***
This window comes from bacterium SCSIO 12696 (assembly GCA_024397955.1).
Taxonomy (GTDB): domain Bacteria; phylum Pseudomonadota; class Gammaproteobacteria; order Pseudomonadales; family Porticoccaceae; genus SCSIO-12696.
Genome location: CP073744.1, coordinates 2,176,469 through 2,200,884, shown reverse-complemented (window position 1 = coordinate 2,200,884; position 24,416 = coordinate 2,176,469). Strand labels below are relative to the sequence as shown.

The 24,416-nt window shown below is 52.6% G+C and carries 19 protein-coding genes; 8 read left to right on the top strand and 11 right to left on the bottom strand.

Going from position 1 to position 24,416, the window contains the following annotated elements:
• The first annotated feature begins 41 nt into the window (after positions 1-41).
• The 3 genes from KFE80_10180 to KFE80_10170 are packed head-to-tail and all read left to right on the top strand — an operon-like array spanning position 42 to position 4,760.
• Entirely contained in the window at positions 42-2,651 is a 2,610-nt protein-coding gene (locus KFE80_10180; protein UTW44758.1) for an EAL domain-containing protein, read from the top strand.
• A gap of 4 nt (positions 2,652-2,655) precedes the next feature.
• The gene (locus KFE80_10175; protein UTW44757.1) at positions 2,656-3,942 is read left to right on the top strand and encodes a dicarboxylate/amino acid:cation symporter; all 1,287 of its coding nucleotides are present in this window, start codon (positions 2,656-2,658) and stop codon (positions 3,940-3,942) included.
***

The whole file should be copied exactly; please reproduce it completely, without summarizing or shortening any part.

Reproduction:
This window comes from bacterium SCSIO 12696 (assembly GCA_024397955.1).
Taxonomy (GTDB): domain Bacteria; phylum Pseudomonadota; class Gammaproteobacteria; order Pseudomonadales; family Porticoccaceae; genus SCSIO-12696.
Genome location: CP073744.1, coordinates 2,176,469 through 2,200,884, shown reverse-complemented (window position 1 = coordinate 2,200,884; position 24,416 = coordinate 2,176,469). Strand labels below are relative to the sequence as shown.

The 24,416-nt window shown below is 52.6% G+C and carries 19 protein-coding genes; 8 read left to right on the top strand and 11 right to left on the bottom strand.

Going from position 1 to position 24,416, the window contains the following annotated elements:
• The first annotated feature begins 41 nt into the window (after positions 1-41).
• The 3 genes from KFE80_10180 to KFE80_10170 are packed head-to-tail and all read left to right on the top strand — an operon-like array spanning position 42 to position 4,760.
• Entirely contained in the window at positions 42-2,651 is a 2,610-nt protein-coding gene (locus KFE80_10180; protein UTW44758.1) for an EAL domain-containing protein, read from the top strand.
• A gap of 4 nt (positions 2,652-2,655) precedes the next feature.
• The gene (locus KFE80_10175; protein UTW44757.1) at positions 2,656-3,942 is read left to right on the top strand and encodes a dicarboxylate/amino acid:cation symporter; all 1,287 of its coding nucleotides are present in this window, start codon (positions 2,656-2,658) and stop codon (positions 3,940-3,942) included.